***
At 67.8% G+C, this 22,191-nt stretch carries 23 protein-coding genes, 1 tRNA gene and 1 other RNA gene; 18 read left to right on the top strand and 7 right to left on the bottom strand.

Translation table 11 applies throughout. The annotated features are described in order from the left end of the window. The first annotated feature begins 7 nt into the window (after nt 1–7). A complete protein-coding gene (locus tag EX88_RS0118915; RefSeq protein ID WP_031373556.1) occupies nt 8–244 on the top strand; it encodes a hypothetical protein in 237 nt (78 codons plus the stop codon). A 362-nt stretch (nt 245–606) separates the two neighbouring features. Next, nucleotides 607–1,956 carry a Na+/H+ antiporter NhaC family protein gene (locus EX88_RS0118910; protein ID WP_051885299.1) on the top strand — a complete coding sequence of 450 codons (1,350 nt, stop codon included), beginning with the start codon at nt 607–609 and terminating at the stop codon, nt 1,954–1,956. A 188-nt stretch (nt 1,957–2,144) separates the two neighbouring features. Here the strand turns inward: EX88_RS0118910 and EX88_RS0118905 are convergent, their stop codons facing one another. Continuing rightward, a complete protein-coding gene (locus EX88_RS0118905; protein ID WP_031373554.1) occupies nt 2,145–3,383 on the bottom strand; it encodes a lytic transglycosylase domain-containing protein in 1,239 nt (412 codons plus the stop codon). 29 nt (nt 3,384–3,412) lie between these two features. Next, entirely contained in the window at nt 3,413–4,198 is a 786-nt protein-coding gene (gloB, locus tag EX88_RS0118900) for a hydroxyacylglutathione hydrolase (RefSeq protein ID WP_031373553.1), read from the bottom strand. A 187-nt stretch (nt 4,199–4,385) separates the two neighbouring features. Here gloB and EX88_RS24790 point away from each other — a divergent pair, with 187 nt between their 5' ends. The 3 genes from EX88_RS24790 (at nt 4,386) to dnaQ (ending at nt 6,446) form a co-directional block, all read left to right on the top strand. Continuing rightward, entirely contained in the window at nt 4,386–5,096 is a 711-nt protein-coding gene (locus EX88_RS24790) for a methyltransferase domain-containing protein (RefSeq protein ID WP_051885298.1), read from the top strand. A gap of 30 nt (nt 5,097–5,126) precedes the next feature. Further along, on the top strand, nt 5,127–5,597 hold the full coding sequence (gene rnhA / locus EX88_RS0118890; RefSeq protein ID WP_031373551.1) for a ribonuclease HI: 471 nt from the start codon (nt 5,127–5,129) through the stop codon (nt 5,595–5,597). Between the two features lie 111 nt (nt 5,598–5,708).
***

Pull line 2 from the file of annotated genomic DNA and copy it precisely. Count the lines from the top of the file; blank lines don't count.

Translation table 11 applies throughout. The annotated features are described in order from the left end of the window. The first annotated feature begins 7 nt into the window (after nt 1–7). A complete protein-coding gene (locus tag EX88_RS0118915; RefSeq protein ID WP_031373556.1) occupies nt 8–244 on the top strand; it encodes a hypothetical protein in 237 nt (78 codons plus the stop codon). A 362-nt stretch (nt 245–606) separates the two neighbouring features. Next, nucleotides 607–1,956 carry a Na+/H+ antiporter NhaC family protein gene (locus EX88_RS0118910; protein ID WP_051885299.1) on the top strand — a complete coding sequence of 450 codons (1,350 nt, stop codon included), beginning with the start codon at nt 607–609 and terminating at the stop codon, nt 1,954–1,956. A 188-nt stretch (nt 1,957–2,144) separates the two neighbouring features. Here the strand turns inward: EX88_RS0118910 and EX88_RS0118905 are convergent, their stop codons facing one another. Continuing rightward, a complete protein-coding gene (locus EX88_RS0118905; protein ID WP_031373554.1) occupies nt 2,145–3,383 on the bottom strand; it encodes a lytic transglycosylase domain-containing protein in 1,239 nt (412 codons plus the stop codon). 29 nt (nt 3,384–3,412) lie between these two features. Next, entirely contained in the window at nt 3,413–4,198 is a 786-nt protein-coding gene (gloB, locus tag EX88_RS0118900) for a hydroxyacylglutathione hydrolase (RefSeq protein ID WP_031373553.1), read from the bottom strand. A 187-nt stretch (nt 4,199–4,385) separates the two neighbouring features. Here gloB and EX88_RS24790 point away from each other — a divergent pair, with 187 nt between their 5' ends. The 3 genes from EX88_RS24790 (at nt 4,386) to dnaQ (ending at nt 6,446) form a co-directional block, all read left to right on the top strand. Continuing rightward, entirely contained in the window at nt 4,386–5,096 is a 711-nt protein-coding gene (locus EX88_RS24790) for a methyltransferase domain-containing protein (RefSeq protein ID WP_051885298.1), read from the top strand. A gap of 30 nt (nt 5,097–5,126) precedes the next feature. Further along, on the top strand, nt 5,127–5,597 hold the full coding sequence (gene rnhA / locus EX88_RS0118890; RefSeq protein ID WP_031373551.1) for a ribonuclease HI: 471 nt from the start codon (nt 5,127–5,129) through the stop codon (nt 5,595–5,597). Between the two features lie 111 nt (nt 5,598–5,708).